6. moving the Southern General’s in-patient and A & E services to the Victoria Infirmary would have a significantly adverse traffic impact in an area where there is little spare capacity on the existing road network and little opportunity to substantially improve it.
    7. the prospect of increased traffic impact at Gartnavel is unavoidable unless we continue its present split-site working with the Western (clinically unacceptable) or closed it altogether, redistributing its services onto other sites altogether. We say more about this in Section 7.
    8. much has been made of traffic impact in concentrating more in-patient services at the Southern General but it has more local manoeuvrability in choice of road access than most other hospitals:

Gartnavel

Great Western Road only. (Access off Crow Road is not supported by City Planners or local residents).

GRI

Castle Street from the east and south Wishart Street from the south Alexandra Parade from the east and north.

Victoria

The Langside Road, Battlefield Road, Grange Road tight triangle at the junction of busy east / west, north\south through routes.

Stobhill

Stobhill Road (narrow residential street), Belmont Road from Balgrayhill Road, back entrance of Balornock Road

Southern General

Served by a "box of roads" giving flexible local choices (Govan Road, Renfrew Road, Shieldhall Road, Hardgate Road, Moss Road).

Beyond that there are other choices of approach involving Edmiston Road into Shieldhall Road, M8 into Moss Road, Berryknowes Road from Paisley Road to Moss Road. These choices offer opportunities for spreading traffic impact.

  1. One of the most valuable contributions to debate in the consultation period was a "Southside Hospital Travel Time Study" commissioned from Mr. A.W. Drewette, a Consulting Traffic and Transportation Engineer by the Health Forum (South East). This is attached at Annex 7. Mr. Drewette’s study contains much useful information.  Unfortunately the brief he was given limits the full value of his study because several relevant factors were omitted:
    1. the significance of patient access southwards for some residents in the west of Glasgow north of the river (e.g. for A & E, maternity, gynaecology, orthopaedic services).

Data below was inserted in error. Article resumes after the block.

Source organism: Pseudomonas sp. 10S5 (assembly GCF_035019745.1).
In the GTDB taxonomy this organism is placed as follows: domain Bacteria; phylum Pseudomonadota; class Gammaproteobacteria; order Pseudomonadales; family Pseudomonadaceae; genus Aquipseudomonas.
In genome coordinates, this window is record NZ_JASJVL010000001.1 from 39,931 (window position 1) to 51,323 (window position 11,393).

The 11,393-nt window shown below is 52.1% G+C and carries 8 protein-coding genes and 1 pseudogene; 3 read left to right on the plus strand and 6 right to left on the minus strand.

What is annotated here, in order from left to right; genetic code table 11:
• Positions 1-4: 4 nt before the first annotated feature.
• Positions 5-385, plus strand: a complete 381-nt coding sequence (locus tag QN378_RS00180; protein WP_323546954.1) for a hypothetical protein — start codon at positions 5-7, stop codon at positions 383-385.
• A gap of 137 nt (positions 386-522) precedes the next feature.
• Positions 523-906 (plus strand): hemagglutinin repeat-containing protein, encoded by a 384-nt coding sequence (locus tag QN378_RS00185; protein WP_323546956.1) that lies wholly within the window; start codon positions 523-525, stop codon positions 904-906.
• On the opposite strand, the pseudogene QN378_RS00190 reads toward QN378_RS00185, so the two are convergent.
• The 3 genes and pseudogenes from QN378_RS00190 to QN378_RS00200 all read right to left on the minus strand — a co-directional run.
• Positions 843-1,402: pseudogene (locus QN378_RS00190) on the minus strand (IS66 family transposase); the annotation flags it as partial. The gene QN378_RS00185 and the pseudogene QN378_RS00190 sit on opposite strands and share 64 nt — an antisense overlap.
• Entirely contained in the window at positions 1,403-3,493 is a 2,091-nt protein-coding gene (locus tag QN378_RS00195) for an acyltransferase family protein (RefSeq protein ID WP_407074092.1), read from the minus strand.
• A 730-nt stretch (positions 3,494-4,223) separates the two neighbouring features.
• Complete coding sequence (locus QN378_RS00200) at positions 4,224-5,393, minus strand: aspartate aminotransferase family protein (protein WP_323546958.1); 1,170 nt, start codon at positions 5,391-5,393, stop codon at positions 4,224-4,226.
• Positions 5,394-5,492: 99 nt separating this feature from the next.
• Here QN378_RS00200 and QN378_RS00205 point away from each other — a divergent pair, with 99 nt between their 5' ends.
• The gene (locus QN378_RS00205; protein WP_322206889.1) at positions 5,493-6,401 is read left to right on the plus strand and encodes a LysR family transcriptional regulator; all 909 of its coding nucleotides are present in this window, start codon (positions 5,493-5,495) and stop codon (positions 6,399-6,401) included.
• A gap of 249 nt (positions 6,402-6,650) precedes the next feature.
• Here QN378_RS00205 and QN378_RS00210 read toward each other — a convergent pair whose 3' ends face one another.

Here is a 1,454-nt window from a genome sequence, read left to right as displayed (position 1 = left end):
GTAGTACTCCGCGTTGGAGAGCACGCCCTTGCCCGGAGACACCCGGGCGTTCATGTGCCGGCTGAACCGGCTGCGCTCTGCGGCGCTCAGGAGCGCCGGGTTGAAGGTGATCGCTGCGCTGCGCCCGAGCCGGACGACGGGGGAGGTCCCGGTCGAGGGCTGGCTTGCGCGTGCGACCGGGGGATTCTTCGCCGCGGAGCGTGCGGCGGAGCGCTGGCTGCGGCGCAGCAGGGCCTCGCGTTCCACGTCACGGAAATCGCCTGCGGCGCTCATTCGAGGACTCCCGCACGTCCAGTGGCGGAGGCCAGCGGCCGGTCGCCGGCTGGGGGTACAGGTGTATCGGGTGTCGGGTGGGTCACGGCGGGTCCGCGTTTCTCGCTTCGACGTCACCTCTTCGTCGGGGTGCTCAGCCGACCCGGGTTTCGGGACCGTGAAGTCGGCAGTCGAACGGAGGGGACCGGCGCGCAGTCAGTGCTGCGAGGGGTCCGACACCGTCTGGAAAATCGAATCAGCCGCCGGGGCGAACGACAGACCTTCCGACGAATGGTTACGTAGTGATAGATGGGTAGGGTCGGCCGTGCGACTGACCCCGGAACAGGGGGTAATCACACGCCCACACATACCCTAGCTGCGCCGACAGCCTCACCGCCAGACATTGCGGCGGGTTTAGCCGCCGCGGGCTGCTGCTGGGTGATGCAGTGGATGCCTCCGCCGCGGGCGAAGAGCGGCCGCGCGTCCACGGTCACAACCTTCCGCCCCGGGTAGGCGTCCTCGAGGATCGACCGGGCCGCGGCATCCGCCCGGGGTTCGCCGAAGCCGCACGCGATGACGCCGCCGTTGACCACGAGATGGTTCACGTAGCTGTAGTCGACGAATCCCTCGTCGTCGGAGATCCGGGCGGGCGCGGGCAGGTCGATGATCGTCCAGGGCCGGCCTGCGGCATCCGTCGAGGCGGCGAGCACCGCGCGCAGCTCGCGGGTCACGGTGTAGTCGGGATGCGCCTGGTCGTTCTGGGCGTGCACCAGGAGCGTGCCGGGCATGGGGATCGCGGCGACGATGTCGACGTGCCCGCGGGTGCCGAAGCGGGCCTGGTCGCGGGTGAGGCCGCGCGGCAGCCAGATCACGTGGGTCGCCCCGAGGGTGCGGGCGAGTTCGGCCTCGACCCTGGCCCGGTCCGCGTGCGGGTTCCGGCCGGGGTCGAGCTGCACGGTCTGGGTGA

2. the options of access to GRI or Hairmyres for people in Rutherglen and Cambuslang.
    1. non-GGNHSB residents in Renfrewshire who use the Southern General.
  1. Nevertheless Mr. Drewette’s report is helpful because it demonstrates the application of accepted strategic transport models. Mr. Drewette is also scrupulous to point out that his modelling would be affected by future changes in public transport, car usage and road capacity.
  2. In the debate about access to Cowglen versus Southern General, Mr. Drewette’s report (his Table 1) is very helpful in providing insights at the individual patient\visitor level.

    It demonstrates how accessible the Victoria Infirmary site is to such a large proportion of the Southside population by both car and public transport. However, as we explain later in Section 11, we do not regard the creation of a new Southside Hospital on the Victoria Infirmary campus as a viable option.
  3. We therefore need to examine Mr. Drewette’s Table 1 to see what light it casts on the significance of access to the choice between Southern General and Cowglen.
  4. Taking public transport we need to consider first the needs of in-patients. Many of them will have been taken to hospital by ambulance.

For example, over 10,000 of the Victoria Infirmary’s 29,000 in-patient admissions were in general medicine and the majority of them will have been taken by ambulance. This is corroborated by the one week survey of A & E attendances in 1998 which suggest that on an annual basis around 8,320 GP referrals are conveyed to the Victoria Infirmary by A & E\urgent ambulance. The total number of A & E\urgent ambulance journeys to the hospital in 1999\2000 was just over 16,000 (Ambulance Service data).  Not all of these would have been admitted as in-patients but a large proportion would have. If, say, of the hospital’s 29,000 in-patients just under half were conveyed by ambulance, the other 15,000 to 17,000 would have come in by other means. With family, friends and neighbours rallying round in a time of need, and with a not insignificant proportion of the population able to afford taxis, it is difficult to see how in-patients using public transport to go to the Victoria Infirmary would be more than about 20 to 25 people a day (7,300 to 9,000 people a year).